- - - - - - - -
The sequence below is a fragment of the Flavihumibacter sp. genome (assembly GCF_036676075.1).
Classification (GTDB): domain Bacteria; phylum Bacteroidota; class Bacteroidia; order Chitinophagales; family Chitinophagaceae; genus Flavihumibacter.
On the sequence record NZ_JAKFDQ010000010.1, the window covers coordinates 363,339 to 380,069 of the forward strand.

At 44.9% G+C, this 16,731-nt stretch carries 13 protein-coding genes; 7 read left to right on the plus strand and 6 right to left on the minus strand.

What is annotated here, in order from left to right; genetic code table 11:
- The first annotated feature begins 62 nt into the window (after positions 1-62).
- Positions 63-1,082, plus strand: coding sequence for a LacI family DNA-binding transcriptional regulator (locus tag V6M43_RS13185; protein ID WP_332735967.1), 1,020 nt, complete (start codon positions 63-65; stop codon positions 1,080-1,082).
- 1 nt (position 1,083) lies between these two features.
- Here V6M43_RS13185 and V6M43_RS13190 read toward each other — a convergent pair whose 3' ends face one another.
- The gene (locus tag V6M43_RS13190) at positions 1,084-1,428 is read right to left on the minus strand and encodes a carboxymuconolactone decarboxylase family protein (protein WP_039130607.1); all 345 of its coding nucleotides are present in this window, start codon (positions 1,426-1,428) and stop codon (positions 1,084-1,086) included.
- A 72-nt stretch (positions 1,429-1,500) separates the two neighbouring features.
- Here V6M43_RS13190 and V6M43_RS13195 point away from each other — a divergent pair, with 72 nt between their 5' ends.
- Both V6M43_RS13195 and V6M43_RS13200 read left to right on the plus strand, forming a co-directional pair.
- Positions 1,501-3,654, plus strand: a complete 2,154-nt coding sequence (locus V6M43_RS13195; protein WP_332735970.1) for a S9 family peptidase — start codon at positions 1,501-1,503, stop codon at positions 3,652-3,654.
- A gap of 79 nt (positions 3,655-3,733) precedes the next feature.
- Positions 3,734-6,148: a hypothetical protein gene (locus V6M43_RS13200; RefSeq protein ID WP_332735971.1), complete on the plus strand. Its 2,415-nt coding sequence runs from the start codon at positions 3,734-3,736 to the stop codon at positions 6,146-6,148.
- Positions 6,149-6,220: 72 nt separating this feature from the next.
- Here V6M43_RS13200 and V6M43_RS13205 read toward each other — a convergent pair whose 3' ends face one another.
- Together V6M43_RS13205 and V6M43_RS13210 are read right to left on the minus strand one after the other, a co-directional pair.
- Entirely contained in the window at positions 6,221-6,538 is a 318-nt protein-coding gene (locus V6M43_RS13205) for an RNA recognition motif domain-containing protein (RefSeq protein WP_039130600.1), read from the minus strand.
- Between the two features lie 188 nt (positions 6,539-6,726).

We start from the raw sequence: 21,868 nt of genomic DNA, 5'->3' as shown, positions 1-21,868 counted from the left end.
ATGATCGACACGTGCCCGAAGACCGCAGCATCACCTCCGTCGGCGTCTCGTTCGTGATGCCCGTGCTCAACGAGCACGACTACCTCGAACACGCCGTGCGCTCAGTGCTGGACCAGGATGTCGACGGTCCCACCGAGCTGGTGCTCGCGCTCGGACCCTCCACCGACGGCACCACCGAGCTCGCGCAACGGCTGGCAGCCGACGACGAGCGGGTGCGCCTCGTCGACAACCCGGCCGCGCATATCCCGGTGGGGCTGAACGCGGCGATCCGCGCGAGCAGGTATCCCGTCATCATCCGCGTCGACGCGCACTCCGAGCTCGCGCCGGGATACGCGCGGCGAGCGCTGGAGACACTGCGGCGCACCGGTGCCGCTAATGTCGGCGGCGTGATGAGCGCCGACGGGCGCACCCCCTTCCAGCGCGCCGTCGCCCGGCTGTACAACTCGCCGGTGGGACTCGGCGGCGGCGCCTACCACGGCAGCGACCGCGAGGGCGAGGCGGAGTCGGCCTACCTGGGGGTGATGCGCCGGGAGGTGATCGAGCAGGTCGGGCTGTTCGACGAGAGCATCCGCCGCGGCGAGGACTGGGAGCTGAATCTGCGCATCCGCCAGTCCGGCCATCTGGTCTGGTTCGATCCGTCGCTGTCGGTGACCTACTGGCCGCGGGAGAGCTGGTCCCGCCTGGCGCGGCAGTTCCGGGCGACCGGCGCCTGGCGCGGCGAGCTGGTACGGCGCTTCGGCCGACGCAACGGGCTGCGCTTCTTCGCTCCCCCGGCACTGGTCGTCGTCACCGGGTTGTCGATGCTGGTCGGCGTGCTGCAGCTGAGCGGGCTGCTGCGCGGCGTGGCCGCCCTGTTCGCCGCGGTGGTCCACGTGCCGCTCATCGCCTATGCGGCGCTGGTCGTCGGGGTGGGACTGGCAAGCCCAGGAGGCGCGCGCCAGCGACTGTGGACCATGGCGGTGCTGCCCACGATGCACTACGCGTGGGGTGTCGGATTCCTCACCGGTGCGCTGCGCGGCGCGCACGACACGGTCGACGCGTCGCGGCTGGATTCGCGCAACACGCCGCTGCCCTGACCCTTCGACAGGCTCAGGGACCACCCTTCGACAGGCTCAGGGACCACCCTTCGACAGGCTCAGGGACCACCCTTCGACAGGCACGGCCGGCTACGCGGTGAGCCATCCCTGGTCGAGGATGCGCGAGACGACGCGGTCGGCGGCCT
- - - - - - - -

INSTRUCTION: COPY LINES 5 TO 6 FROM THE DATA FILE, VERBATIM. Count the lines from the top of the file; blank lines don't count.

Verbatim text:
What is annotated here, in order from left to right; genetic code table 11:
- The first annotated feature begins 62 nt into the window (after positions 1-62).